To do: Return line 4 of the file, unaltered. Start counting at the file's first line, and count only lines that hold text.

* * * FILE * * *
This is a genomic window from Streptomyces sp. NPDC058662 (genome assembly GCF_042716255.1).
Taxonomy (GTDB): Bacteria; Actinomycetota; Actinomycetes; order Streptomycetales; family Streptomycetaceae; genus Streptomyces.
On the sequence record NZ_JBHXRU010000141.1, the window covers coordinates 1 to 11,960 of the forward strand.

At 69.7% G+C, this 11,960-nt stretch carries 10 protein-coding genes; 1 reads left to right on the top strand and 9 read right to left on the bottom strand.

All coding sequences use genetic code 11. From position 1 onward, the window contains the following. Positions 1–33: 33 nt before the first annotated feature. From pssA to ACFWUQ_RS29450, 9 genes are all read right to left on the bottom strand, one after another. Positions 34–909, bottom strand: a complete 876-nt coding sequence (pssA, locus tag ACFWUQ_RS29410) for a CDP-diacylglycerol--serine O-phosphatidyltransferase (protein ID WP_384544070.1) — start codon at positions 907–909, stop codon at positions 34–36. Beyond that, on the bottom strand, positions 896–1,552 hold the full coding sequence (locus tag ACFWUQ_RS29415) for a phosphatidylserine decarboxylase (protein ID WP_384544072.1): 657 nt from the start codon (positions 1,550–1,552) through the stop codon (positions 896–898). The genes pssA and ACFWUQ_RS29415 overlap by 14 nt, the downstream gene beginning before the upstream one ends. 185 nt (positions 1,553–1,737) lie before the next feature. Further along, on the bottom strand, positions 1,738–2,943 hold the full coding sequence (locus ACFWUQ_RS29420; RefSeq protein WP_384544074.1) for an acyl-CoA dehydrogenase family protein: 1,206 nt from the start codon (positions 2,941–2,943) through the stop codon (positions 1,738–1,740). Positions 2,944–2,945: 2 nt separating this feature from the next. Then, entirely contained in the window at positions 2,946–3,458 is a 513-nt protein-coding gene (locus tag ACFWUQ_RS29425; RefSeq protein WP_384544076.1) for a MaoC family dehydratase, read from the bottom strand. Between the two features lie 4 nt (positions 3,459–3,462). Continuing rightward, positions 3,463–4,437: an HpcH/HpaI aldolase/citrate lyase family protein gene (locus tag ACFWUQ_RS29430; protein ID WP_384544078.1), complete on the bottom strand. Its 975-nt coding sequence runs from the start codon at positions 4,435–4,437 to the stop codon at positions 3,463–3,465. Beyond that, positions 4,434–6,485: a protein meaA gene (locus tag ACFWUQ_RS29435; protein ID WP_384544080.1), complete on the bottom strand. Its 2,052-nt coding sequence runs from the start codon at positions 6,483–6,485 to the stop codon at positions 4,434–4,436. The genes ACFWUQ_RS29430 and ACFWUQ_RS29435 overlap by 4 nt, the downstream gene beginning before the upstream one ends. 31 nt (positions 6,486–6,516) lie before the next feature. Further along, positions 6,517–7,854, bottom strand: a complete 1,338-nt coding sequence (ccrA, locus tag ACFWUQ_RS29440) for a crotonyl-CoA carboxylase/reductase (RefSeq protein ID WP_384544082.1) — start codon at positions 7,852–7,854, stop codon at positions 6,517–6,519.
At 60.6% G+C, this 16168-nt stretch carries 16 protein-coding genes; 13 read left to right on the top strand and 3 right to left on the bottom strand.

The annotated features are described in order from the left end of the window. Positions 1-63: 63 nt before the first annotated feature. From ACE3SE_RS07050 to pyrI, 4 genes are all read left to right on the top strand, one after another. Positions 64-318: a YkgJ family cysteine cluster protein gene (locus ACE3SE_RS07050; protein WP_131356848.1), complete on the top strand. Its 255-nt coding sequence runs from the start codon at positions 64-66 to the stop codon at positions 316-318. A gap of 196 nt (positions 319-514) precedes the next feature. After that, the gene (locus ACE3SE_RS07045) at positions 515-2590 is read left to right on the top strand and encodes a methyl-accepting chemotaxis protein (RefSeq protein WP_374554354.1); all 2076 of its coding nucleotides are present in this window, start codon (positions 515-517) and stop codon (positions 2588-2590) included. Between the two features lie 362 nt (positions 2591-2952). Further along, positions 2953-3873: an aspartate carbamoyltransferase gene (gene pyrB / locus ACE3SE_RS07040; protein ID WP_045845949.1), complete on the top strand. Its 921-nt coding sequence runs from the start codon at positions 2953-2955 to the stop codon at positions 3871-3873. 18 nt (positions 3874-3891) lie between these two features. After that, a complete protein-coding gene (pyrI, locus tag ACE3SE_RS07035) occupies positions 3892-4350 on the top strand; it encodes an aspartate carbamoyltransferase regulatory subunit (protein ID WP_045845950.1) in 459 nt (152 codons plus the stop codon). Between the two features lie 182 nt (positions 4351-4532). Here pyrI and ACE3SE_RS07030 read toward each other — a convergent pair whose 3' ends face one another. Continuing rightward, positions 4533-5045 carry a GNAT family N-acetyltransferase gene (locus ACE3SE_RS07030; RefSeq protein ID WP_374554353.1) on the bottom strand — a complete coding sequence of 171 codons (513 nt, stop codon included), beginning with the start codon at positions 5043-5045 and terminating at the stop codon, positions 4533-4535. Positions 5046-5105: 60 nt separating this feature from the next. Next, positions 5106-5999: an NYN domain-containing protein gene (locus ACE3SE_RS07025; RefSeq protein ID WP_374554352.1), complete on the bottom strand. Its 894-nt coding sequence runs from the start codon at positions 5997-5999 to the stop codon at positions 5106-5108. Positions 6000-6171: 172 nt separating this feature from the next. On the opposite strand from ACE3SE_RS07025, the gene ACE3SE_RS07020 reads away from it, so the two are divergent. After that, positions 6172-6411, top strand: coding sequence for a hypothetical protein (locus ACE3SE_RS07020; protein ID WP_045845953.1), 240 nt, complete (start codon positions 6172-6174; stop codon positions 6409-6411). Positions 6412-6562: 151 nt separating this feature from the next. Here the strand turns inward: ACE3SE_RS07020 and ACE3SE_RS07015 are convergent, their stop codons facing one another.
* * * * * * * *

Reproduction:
At 69.7% G+C, this 11,960-nt stretch carries 10 protein-coding genes; 1 reads left to right on the top strand and 9 read right to left on the bottom strand.